UC Davis psychologist standing in the spacious library reading room. Behind her are large windows and students studying at desks with brass and glass reading lamps.
Camelia Hostinar, an assistant professor of psychology who studies health and resilience of children in poverty, will receive a 2022 Boyd McCandless Award from the American Psychological Association Division 7 for her contributions to the field of developmental psychology. (Susan Andre/University of Minnesota)

Psychologist Hostinar Recognized for Research on Children in Poverty

Camelia Hostinar, an assistant professor of psychology, will receive an American Psychological Association early career award for her research investigating how poverty influences children’s development.

The APA’s developmental psychology Division 7 recently selected Hostinar for a 2022 Boyd McCandless Award, which recognizes young scientists who make exceptional contributions to the field during the first eight years of their academic career.

Hostinar has had more than 50 papers published in scholarly journals and books since earning her doctorate in developmental psychology from the University of Minnesota in 2013. She joined the UC Davis Department of Psychology and the UC Davis Center for Poverty and Inequality Research in 2016. She directs the Social Environment & Stress (SES) Lab at the UC Davis Center for Mind and Brain.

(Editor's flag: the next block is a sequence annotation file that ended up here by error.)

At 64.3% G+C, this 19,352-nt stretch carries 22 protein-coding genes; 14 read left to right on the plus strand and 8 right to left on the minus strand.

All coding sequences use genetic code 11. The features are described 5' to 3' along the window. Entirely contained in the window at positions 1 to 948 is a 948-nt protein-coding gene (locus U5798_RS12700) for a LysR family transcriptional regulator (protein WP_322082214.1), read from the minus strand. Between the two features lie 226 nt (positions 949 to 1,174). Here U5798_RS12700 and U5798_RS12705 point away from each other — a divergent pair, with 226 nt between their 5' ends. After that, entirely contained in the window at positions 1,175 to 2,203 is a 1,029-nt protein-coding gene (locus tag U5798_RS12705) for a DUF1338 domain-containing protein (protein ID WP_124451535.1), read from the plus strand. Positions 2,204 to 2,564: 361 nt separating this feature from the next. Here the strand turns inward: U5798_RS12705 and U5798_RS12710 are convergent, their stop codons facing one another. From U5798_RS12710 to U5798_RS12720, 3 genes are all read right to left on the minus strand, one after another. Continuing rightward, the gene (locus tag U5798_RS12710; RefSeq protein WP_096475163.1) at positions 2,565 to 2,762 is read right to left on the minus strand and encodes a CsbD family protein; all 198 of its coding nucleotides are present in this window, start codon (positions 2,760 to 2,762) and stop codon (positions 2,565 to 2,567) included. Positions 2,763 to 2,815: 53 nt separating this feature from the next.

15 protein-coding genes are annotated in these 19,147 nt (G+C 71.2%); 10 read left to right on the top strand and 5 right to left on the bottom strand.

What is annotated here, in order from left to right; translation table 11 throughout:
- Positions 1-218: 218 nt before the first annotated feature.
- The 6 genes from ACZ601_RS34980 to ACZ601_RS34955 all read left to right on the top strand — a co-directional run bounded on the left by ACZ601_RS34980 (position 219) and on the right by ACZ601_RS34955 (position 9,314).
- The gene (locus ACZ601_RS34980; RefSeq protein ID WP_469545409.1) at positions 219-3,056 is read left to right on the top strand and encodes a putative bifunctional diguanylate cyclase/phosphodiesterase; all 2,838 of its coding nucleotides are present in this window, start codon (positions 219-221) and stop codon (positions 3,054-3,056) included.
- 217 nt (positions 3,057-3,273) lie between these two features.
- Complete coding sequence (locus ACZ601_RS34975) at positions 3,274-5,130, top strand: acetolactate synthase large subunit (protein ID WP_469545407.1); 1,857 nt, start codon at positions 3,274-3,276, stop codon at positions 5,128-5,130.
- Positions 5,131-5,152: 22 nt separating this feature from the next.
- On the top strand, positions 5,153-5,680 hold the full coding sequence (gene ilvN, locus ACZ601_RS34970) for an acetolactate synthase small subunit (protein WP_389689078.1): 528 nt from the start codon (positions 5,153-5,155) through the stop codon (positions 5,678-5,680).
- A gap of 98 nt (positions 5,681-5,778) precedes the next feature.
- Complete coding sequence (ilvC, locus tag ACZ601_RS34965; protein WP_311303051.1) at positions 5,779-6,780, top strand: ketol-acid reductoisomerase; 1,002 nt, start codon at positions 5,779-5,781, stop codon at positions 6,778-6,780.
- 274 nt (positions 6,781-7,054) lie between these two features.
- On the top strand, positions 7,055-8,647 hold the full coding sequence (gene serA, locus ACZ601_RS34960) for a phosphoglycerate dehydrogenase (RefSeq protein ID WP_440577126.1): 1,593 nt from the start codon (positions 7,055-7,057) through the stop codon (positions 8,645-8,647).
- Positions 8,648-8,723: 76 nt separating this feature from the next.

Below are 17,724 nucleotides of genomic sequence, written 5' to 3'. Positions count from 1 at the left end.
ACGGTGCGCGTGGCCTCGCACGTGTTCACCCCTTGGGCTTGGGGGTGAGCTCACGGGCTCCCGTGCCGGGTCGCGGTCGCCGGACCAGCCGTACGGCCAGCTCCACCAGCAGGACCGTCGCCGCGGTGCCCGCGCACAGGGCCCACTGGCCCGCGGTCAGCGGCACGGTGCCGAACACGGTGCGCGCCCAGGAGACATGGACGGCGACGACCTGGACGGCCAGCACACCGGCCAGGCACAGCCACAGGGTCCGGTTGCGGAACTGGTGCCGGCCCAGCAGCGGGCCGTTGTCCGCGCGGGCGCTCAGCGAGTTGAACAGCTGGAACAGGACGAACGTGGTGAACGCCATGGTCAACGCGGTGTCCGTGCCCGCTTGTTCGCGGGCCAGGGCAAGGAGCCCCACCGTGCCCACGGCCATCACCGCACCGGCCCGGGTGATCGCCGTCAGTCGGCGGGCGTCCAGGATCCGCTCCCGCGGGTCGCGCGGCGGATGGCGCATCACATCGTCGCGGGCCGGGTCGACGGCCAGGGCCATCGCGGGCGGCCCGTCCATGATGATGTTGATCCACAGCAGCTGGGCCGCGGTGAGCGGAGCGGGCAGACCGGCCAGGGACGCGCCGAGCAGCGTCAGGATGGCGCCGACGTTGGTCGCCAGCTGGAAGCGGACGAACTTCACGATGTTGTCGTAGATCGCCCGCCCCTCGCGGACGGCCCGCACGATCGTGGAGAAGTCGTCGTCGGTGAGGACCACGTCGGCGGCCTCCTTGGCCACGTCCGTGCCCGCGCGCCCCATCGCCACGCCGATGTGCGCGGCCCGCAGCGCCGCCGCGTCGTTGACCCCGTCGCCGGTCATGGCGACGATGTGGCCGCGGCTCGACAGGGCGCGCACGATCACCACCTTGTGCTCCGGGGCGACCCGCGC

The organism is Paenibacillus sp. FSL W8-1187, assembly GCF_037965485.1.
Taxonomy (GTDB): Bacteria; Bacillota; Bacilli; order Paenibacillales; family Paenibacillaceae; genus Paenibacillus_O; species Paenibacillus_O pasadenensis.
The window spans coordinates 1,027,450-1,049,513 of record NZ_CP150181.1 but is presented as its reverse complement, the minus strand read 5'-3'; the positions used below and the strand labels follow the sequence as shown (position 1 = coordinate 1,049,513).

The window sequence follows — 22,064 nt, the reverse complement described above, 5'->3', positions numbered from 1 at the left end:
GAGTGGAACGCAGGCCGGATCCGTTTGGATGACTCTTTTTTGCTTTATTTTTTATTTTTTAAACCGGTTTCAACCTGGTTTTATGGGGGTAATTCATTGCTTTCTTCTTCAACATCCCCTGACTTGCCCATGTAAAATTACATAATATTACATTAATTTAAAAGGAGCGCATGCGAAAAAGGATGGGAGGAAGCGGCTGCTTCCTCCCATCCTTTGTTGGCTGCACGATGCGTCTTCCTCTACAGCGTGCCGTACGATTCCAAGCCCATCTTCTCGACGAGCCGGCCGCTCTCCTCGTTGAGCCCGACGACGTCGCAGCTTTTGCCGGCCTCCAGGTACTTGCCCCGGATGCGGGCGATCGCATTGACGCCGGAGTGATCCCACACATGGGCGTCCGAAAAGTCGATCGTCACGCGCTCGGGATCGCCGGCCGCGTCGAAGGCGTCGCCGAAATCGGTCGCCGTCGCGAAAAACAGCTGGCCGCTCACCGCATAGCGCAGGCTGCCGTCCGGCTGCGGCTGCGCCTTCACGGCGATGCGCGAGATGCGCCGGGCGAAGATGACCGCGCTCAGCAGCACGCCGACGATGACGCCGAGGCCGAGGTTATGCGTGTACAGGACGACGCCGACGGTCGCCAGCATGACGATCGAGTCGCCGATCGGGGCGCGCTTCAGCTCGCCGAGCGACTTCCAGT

One recent article — examining resilience of children and youth in the face of poverty, and interventions that could help them thrive — received a 2020 Early Career Outstanding Paper Award from APA Division 7.

As a McCandless Award recipient, Hostinar will give a lecture at next year’s APA convention.

In her research, Hostinar studies how poverty and other forms of chronic stress in childhood shape reactions to stress and long-term health, and how supportive social relationships buffer against those adverse effects.

In nominating her for the McCandless Award, UC Davis psychology professors Paul Hastings and Simona Ghetti said her findings have powerful real-world implications. “This research is significant because it can help to build our understanding of how to reduce the burden of mental and physical illness on low-income populations,” Hastings and Ghetti wrote.

“Her research has identified multiple potential targets, at varying ages, for new and more effective efforts to enhance healthy development in children and youth who have experienced poverty and other adversities.”

Hostinar’s research has received funding from the National Institute of Mental Health, the National Institute of Child Health and Human Development, and the Jacobs Foundation.

Among her other awards, she received a 2015 Rising Star Award from the Association for Psychological Science and a 2019 Early Career Contributions Award from the Society for Research in Child Development.
— Kathleen Holder, content strategist in the UC Davis College of Letters and Science

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